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Emission Control of Rare-Earth Nanoparticles

Periodic Reporting for period 1 - MONOCLE (Emission Control of Rare-Earth Nanoparticles)

Reporting period: 2021-04-01 to 2023-03-31

Project MONOCLE (Logo 1) explores the optical properties of rare-earth doped nanoparticles (RENPs) envisioned to be used in various biomedical and technological applications. RENPs have a unique ability to convert invisible near-infrared light to that of visible colors via a process of upconversion. Such upconverting RENPs are researched for disease detection, drug delivery, cell-level temperature sensing, and as super-resolution optical probes. Successful implementation of these practices though depends on our ability to generate upconversion emission effectively and controllably.

It is challenging to maximize upconversion properties of RENPs because of a large number of variables that influence the final performance of RENPs. Compositionally, a vast space of explorable parameters is determined by the choice of nanocrystal host and rare-earth dopants, their concentrations, and placement within the nanocrystal (so called, core/shell engineering). Furthermore, photoluminescence of RENPs is affect by the wavelength, power, and temporal modulations (pulsing) of laser excitation that in turn can serve as means to deliberately control RENP emission. Thus, to effectively cover these parameter spaces and create application-targeted RENPs in a timely-fashion high-throughput numerical and experimental approaches have to be combined with rational design of RENPs.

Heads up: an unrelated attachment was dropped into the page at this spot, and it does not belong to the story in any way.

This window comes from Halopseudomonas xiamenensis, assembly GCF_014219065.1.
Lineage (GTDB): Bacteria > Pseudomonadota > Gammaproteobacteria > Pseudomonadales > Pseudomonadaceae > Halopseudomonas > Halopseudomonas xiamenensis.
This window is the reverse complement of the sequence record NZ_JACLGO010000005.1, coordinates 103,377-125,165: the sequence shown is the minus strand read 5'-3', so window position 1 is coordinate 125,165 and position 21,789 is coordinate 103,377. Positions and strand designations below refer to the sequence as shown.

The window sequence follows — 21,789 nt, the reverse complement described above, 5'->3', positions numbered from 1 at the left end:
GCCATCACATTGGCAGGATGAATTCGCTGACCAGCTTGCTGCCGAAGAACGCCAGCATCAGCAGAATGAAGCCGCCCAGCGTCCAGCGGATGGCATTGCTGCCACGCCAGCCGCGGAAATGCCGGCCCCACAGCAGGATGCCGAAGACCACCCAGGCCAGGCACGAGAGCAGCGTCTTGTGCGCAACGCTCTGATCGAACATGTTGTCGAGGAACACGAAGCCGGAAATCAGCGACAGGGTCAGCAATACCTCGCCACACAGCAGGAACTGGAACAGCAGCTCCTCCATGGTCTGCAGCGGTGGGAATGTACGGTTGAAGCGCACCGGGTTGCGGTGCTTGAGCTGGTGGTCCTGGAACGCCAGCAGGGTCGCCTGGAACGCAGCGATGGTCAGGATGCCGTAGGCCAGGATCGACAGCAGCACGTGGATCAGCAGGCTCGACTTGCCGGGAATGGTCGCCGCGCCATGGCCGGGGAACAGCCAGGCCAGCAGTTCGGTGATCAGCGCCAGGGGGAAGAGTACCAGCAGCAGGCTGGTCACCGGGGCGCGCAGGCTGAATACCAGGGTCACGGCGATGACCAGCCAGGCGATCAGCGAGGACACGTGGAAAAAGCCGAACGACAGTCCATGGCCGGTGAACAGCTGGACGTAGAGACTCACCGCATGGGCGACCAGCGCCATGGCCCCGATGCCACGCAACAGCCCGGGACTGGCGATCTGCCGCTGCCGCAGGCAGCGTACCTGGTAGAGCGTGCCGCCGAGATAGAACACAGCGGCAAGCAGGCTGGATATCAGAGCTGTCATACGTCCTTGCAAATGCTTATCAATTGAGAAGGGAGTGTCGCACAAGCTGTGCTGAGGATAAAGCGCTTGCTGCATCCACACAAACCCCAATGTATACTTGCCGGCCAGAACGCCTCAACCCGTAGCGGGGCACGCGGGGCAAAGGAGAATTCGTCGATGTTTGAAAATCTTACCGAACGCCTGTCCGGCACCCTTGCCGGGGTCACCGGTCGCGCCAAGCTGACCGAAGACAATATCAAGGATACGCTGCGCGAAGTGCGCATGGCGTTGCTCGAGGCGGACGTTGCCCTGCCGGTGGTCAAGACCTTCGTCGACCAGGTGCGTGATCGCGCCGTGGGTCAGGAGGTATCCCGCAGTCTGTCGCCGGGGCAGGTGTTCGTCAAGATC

The objective of this project is to explore different RENP architectures, including highly-nonlinear photon avalanching nanoparticles (ANPs), and their excitation pathways to aid in creating a set of specialized nanotools for future biomedical applications. In order to reach different milestones of the project: numerical simulations, high-throughout robotic synthesis, and complete optical characterization are combined to create and investigate state-of-the-art RENPs.